With their gleaming blue and silver stripes, mackerel are a lovely fish. They’re cheap, tasty and packed full of healthy omega-3 oils. They can carry strong flavours and their oiliness means they can take a brief blast under the grill or on the barbecue without drying out. They’re a gift to the cook.
Although they are fabulous whacked straight on the barbecue, preferably on a beach when you’ve just caught them, they can also benefit from a few more minutes prep and a quick marinade.
Cooked this way with South Asian spices they are really good. Please try the coconut chutney, adapted from a recipe in Camellia Panjabi’s 50 Great Curries of India, it goes so well with the spicy mackerel. Add a few chapatis and you’re sorted.
I used a pair of butterflied mackerel (ask your fishmonger) but fillets would work too. Just make sure they’re properly pin-boned.
Masala Mackerel with Coconut Chutney
2 butterflied mackerel, pin-boned, finny bits trimmed off, tails on
For the marinade:
1 tspn grated ginger
1 tspn crushed garlic
Juice of 1/2 lemon
For the coating:
1 tbsp rice flour
1 tbsp plain flour (use 2 tbsp plain flour if you don’t have rice flour)
1/2 tspn ground coriander
1/2 tspn chilli powder
1/2 tspn turmeric
1/2 tspn garam masala
1/2 tspn cumin
1/2 tspn salt
Lime wedges and coriander sprigs
50g unsweetened dessicated coconut, preferably organic
30g fresh coriander, roughly chopped
1 heaped tspn dried mint (or 1tbsp fresh, roughly chopped)
2 medium hot green chillies, de-seeded and roughly chopped
1 tspn fresh ginger, peeled and chopped
1/2 tspn salt
1/2 tspn ground cumin
1 tspn caster sugar
Juice of 1 lime
Make the coconut chutney first: put the dessicated coconut in a bowl, cover with boiling water and set aside for an hour. Drain well, then put in a food processor with the remaining chutney ingredients and process to a smooth paste. Scoop into a bowl and set aside.
Mix the lemon juice with the crushed garlic and chilli and slather it on the mackerel. Cover and set aside for 10-15 minutes.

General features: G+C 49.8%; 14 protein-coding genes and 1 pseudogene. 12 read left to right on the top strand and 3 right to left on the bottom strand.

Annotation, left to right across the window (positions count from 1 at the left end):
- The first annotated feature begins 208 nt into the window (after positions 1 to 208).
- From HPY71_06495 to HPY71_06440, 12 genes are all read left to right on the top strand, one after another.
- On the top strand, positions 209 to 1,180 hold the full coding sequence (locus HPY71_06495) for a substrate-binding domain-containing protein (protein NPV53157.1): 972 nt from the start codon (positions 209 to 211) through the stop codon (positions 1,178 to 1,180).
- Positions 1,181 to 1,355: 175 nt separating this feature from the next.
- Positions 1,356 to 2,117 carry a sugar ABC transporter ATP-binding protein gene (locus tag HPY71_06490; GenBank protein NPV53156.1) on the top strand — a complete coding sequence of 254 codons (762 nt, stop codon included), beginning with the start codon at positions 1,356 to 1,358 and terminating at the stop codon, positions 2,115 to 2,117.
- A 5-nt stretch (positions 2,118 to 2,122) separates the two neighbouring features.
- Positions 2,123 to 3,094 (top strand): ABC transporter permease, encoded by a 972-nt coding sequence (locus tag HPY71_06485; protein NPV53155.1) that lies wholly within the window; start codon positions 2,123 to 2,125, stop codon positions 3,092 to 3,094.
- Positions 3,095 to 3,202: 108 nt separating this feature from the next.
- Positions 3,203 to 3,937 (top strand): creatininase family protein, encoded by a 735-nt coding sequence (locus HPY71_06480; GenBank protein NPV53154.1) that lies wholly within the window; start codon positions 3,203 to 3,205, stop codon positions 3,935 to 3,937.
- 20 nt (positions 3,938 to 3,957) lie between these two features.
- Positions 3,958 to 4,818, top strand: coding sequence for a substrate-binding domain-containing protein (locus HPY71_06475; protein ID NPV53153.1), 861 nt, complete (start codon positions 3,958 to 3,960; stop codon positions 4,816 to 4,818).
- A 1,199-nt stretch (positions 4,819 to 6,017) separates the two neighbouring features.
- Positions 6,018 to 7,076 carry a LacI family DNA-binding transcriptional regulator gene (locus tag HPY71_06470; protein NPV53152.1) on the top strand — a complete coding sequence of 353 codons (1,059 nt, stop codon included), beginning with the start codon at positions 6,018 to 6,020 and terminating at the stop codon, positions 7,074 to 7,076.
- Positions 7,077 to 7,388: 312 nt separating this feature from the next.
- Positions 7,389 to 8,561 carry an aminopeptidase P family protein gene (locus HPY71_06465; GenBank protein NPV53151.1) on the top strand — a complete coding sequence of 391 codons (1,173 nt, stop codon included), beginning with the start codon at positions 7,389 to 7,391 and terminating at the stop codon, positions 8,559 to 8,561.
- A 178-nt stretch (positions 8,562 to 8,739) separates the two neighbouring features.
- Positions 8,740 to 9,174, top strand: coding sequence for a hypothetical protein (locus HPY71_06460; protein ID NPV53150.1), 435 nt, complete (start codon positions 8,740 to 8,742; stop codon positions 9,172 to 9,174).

Pre-heat the grill to high and line the grill pan with foil, oiling it lightly. Mix the flour with the remaining coating ingredients and spread it out on a large plate.
Brush the wet marinade ingredients off the fish – you don’t have to be too fussy about this – then dunk the mackerel in the coating, covering both sides.
Brush both sides of the fish with a little oil and place under the hot grill. Cook for eight minutes, turning halfway. It should be burnished on top but still beautifully moist.
Serve straight away, with scoops of the coriander chutney, lime wedges and warmed flatbreads.
I may have to pass on the beach barbie – a bit impractical here – but this sounds a great recipe to be tried soon.
Thanks, Margaret. Hope you enjoy it!
They look delicious Linda. I love mackerel fresh. The only way.
Thank you, Conor. Lx
This sounds lovely. Mint, coriander and coconut is such a great combination. I don’t cook mackerel often although do have some fillets in the freezer. Apparently rhubarb is a good match too – who knew?!
Thanks! Yes, I ate a griddled mackerel starter the other day where some barely cooked rhubarb was served like a vegetable – delicious.
I’ve bookmarked both the chutney and the cookbook title. The last recommendation is such a hit there is no way i can let this one go. Thx 😘
Thank you, Sandra. I really like this book, every recipe I’ve tried works perfectly and the results taste authentic. It’s my go-to. Lx
Wow, having just arrived here via Margaret’s ‘Wild Garlic’ post I immediately find what sounds like a marvellous dish! This must taste divine! We won’t be barbecuing over Easter but this will be on the menu I suspect 🙂
Hi Sandra, thanks for taking the long way round! I’m so pleased you like the recipe, much appreciated. I cooked mine under the grill rather than firing up the barbie for a couple of fish but it works either way. Happy Easter and do drop by again. Lx